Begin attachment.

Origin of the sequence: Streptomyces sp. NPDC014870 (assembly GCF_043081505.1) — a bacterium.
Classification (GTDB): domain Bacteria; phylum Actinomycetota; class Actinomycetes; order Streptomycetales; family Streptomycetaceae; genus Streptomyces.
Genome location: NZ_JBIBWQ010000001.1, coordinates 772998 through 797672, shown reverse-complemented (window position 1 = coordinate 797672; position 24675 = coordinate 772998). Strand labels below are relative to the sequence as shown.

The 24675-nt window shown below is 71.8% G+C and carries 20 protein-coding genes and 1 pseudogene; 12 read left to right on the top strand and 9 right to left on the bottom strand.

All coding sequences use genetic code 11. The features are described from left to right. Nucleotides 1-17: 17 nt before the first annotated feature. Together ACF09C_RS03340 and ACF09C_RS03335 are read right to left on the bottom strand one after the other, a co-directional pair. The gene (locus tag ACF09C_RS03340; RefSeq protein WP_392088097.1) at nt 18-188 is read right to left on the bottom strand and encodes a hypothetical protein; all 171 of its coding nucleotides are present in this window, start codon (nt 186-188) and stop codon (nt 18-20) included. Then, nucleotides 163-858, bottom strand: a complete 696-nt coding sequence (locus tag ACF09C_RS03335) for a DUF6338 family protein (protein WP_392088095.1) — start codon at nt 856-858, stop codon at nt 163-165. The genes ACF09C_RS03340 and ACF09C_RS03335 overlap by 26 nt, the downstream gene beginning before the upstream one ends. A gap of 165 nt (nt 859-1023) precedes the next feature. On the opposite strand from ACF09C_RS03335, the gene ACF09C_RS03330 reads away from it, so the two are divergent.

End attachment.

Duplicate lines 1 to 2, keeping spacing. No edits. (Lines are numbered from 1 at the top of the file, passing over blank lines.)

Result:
Origin of the sequence: Streptomyces sp. NPDC014870 (assembly GCF_043081505.1) — a bacterium.
Classification (GTDB): domain Bacteria; phylum Actinomycetota; class Actinomycetes; order Streptomycetales; family Streptomycetaceae; genus Streptomyces.